14 October 1997
The Royal Swedish Academy of Sciences has decided to award the Bank of Sweden Prize in Economic Sciences in Memory of Alfred Nobel, 1997, to
Professor Robert C. Merton, Harvard
University, Cambridge, USA and
Professor Myron S. Scholes, Stanford University, Stanford, USA
for a new method to determine the value of derivatives.
Robert C. Merton and Myron S. Scholes have, in collaboration with the late Fischer Black, developed a pioneering formula for the valuation of stock options. Their methodology has paved the way for economic valuations in many areas. It has also generated new types of financial instruments and facilitated more efficient risk management in society.
In a modern market economy it is essential that firms and households are able to select an appropriate level of risk in their transactions. This takes place on financial markets which redistribute risks towards those agents who are willing and able to assume them. Markets for options and other so-called derivatives are important in the sense that agents who anticipate future revenues or payments can ensure a profit above a certain level or insure themselves against a loss above a certain level. (Due to their design, options allow for hedging against one-sided risk - options give the right, but not the obligation, to buy or sell a certain security in the future at a prespecified price.) A prerequisite for efficient management of risk, however, is that such instruments are correctly valued, or priced. A new method to determine the value of derivatives stands out among the foremost contributions to economic sciences over the last 25 years.
This year's laureates, Robert Merton and Myron Scholes, developed this method in close collaboration with Fischer Black, who died in his mid-fifties in 1995. These three scholars worked on the same problem: option valuation. In 1973, Black and Scholes published what has come to be known as the Black-Scholes formula. Thousands of traders and investors now use this formula every day to value stock options in markets throughout the world. Robert Merton devised another method to derive the formula that turned out to have very wide applicability; he also generalized the formula in many directions.
Black, Merton and Scholes thus laid the foundation for the rapid growth of markets for derivatives in the last ten years. Their method has more general applicability, however, and has created new areas of research - inside as well as outside of financial economics. A similar method may be used to value insurance contracts and guarantees, or the flexibility of physical investment projects.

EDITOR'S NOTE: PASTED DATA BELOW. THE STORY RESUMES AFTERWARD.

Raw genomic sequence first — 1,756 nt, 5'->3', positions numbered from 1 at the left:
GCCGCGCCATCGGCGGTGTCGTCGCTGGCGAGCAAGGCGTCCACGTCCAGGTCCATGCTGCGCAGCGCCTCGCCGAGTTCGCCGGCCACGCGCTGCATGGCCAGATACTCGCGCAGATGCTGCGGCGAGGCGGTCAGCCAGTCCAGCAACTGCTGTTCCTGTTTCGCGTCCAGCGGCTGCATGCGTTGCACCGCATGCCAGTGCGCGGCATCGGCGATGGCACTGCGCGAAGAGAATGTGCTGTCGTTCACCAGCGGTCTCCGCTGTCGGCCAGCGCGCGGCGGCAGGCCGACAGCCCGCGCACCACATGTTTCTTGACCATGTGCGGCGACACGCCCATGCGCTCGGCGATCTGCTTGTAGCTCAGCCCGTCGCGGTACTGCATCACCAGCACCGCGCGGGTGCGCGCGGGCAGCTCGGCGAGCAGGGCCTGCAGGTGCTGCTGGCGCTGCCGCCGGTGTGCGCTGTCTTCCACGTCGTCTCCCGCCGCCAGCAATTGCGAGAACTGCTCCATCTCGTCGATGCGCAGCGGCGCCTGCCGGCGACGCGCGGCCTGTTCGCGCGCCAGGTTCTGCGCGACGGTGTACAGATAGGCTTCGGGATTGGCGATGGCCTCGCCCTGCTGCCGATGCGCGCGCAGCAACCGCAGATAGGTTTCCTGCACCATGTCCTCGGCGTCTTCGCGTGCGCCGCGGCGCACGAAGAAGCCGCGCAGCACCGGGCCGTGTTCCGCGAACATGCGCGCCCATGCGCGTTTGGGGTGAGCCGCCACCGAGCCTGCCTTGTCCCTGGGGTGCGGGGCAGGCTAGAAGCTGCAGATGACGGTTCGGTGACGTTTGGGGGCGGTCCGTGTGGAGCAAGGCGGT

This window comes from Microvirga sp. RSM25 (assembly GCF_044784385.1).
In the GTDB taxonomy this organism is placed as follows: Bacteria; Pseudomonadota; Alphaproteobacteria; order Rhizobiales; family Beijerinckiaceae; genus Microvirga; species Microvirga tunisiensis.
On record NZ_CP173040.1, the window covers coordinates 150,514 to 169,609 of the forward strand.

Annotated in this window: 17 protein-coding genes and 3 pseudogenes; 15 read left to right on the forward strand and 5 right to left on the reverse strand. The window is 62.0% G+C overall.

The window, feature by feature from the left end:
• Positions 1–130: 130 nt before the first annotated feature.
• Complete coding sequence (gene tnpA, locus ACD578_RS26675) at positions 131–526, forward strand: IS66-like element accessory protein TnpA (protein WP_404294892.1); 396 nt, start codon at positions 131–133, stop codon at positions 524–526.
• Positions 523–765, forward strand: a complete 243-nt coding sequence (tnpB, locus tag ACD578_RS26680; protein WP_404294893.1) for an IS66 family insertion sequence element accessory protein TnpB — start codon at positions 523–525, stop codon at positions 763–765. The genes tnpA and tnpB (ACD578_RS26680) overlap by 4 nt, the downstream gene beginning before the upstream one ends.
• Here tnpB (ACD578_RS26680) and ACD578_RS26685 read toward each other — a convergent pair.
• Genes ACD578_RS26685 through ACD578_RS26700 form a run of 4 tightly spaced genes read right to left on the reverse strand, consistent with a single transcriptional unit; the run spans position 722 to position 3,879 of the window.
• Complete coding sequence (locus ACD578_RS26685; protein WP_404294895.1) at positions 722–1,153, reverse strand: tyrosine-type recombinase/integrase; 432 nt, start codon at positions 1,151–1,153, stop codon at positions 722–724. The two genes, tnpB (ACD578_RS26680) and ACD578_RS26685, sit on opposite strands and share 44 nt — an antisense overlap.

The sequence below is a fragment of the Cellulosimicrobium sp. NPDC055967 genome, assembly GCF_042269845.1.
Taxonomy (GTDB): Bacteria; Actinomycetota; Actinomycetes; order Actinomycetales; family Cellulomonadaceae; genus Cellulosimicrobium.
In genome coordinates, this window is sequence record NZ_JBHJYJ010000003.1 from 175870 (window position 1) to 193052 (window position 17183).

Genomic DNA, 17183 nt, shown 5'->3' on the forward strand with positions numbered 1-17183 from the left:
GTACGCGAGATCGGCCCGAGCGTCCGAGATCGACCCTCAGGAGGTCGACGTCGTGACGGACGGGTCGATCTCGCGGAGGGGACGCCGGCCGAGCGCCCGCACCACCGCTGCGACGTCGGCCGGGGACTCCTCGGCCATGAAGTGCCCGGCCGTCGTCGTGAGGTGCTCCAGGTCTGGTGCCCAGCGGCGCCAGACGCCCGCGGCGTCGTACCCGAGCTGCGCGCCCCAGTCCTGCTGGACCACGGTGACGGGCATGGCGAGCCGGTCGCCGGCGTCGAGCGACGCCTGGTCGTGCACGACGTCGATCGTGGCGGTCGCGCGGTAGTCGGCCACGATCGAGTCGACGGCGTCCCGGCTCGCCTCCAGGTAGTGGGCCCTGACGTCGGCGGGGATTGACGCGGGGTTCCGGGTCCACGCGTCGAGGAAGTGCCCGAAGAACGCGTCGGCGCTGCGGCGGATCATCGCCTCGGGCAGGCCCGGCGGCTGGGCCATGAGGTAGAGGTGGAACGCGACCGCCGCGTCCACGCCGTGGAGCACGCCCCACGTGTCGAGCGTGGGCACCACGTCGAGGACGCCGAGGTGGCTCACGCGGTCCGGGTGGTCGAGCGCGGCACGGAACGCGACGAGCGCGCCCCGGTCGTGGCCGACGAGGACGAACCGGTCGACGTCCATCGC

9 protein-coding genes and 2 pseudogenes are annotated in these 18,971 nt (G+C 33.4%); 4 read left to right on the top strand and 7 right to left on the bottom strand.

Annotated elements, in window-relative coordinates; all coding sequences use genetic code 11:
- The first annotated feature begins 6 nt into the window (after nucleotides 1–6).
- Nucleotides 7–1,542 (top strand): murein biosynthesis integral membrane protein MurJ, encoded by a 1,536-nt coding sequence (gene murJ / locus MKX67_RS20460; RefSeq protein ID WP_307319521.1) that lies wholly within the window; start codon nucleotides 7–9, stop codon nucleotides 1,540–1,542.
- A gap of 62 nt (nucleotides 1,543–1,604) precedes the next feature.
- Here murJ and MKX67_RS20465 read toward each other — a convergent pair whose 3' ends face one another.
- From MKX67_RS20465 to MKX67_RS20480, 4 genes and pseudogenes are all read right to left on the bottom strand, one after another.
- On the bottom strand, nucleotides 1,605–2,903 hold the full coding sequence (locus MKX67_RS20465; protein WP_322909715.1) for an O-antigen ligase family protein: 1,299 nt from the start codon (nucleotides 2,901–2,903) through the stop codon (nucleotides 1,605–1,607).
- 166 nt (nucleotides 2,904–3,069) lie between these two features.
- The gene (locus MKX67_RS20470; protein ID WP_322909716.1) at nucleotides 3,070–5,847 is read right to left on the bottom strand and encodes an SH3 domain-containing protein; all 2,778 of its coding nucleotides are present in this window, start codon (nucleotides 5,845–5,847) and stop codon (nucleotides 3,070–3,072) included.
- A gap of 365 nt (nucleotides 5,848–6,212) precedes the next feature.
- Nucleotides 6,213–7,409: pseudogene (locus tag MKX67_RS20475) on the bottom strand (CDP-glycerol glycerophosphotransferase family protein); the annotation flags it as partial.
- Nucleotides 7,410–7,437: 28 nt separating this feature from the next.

Attempts to value derivatives have a long history. As far back as 1900, the French mathematician Louis Bachelier reported one of the earliest attempts in his doctoral dissertation, although the formula he derived was flawed in several ways. Subsequent researchers handled the movements of stock prices and interest rates more successfully. But all of these attempts suffered from the same fundamental shortcoming: risk premia were not dealt with in a correct way.
The value of an option to buy or sell a share depends on the uncertain development of the share price to the date of maturity. It is therefore natural to suppose - as did earlier researchers - that valuation of an option requires taking a stance on which risk premium to use, in the same way as one has to determine which risk premium to use when calculating present values in the evaluation of a future physical investment project with uncertain returns. Assigning a risk premium is difficult, however, in that the correct risk premium depends on the investor's attitude towards risk. Whereas the attitude towards risk can be strictly defined in theory, it is hard or impossible to observe in reality.
Black, Merton and Scholes made a vital contribution by showing that it is in fact not necessary to use any risk premium when valuing an option. This does not mean that the risk premium disappears; instead it is already included in the stock price.
The idea behind their valuation method can
be illustrated as follows:
Consider a so-called European call option that gives the right to buy one share in a certain firm at a strike price of $ 50, three months from now. The value of this option obviously depends not only on the strike price, but also on today's stock price: the higher the stock price today, the greater the probability that it will exceed $ 50 in three months, in which case it pays to exercise the option. As a simple example, let us assume that if the stock price goes up by $ 2 today, the option goes up by $ 1. Assume also that an investor owns a number of shares in the firm in question and wants to lower the risk of changes in the stock price. He can actually eliminate that risk completely, by selling (writing) two options for every share that he owns. Since the portfolio thus created is risk-free, the capital he has invested must pay exactly the same return as the risk-free market interest rate on a three-month treasury bill. If this were not the case, arbitrage trading would begin to eliminate the possibility of making a risk-free profit. As the time to maturity approaches, however, and the stock price changes, the relation between the option price and the share price also changes. Therefore, to maintain a risk-free option-stock portfolio, the investor has to make gradual changes in its composition.